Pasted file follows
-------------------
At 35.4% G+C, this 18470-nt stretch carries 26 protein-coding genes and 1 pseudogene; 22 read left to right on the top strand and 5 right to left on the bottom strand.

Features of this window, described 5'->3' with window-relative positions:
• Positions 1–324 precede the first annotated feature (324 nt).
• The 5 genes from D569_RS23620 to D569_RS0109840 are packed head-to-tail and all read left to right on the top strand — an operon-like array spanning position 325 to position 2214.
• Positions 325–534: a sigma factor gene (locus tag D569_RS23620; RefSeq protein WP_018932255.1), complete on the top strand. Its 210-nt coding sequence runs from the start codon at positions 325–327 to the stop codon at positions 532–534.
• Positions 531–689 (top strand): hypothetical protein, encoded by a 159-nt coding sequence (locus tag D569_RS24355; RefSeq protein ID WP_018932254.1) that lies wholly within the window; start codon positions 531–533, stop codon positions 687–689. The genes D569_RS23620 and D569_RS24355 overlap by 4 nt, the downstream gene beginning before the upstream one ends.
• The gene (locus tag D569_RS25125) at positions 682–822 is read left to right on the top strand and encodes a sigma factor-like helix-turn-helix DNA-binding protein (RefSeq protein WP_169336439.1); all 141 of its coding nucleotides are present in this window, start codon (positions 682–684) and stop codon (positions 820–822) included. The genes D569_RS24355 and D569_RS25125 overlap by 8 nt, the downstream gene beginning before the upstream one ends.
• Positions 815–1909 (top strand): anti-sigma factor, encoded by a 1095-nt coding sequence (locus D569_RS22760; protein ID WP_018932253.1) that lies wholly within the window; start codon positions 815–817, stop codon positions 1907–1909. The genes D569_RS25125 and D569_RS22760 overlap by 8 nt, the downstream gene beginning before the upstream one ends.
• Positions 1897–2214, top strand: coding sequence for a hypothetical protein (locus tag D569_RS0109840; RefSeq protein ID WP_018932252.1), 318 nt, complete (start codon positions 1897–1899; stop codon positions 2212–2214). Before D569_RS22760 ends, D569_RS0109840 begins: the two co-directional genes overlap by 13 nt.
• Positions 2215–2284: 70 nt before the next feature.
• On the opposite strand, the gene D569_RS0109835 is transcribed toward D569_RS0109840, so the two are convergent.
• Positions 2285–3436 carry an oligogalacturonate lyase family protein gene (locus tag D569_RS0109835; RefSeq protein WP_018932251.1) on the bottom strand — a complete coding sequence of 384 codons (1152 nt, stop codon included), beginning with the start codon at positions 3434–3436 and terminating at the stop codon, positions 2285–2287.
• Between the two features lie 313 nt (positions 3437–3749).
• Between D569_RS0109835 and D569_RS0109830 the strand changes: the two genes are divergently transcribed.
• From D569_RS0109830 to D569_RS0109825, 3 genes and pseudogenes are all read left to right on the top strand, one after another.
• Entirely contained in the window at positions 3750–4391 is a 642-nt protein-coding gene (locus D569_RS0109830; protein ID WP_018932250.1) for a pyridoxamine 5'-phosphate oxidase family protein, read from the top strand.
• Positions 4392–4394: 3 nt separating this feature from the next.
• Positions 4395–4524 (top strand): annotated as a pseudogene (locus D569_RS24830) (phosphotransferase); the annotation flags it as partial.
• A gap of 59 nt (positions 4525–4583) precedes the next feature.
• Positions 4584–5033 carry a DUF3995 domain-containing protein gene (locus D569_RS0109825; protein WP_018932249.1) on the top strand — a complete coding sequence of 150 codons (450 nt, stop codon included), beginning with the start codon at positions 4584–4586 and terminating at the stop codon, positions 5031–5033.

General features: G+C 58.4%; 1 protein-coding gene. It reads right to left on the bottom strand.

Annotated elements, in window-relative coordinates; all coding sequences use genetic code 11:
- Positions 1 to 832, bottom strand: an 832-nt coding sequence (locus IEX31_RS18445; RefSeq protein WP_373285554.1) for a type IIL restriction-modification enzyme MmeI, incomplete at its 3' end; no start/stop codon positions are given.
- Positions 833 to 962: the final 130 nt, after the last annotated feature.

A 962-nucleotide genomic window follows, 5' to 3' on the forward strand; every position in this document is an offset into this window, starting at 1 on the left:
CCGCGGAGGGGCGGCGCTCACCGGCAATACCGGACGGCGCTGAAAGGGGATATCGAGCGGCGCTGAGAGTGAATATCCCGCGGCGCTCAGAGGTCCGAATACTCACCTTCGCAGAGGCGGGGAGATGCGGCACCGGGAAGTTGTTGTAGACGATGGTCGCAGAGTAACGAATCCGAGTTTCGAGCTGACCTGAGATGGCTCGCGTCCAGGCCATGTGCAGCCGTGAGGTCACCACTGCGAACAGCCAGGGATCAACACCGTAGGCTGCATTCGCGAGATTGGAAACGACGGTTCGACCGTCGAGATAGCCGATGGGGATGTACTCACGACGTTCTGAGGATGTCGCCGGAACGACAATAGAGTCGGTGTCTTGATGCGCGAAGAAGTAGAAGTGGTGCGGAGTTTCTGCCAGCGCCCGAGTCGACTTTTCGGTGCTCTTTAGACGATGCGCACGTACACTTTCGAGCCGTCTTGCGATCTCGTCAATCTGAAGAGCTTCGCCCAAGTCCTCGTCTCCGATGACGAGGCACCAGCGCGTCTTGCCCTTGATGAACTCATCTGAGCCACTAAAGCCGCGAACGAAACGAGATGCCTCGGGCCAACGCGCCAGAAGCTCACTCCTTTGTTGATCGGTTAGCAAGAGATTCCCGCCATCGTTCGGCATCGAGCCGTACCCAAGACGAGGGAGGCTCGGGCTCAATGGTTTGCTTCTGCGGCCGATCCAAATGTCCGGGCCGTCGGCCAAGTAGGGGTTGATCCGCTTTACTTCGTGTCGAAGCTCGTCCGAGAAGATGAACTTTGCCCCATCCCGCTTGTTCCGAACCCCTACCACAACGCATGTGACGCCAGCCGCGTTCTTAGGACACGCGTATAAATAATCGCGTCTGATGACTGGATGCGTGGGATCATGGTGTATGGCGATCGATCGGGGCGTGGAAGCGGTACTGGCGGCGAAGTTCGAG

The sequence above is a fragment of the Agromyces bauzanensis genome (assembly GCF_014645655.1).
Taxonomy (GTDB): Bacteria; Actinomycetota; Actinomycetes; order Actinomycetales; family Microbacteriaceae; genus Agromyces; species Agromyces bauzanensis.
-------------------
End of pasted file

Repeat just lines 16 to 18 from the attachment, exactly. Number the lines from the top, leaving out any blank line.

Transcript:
• Entirely contained in the window at positions 3750–4391 is a 642-nt protein-coding gene (locus D569_RS0109830; protein ID WP_018932250.1) for a pyridoxamine 5'-phosphate oxidase family protein, read from the top strand.
• Positions 4392–4394: 3 nt separating this feature from the next.
• Positions 4395–4524 (top strand): annotated as a pseudogene (locus D569_RS24830) (phosphotransferase); the annotation flags it as partial.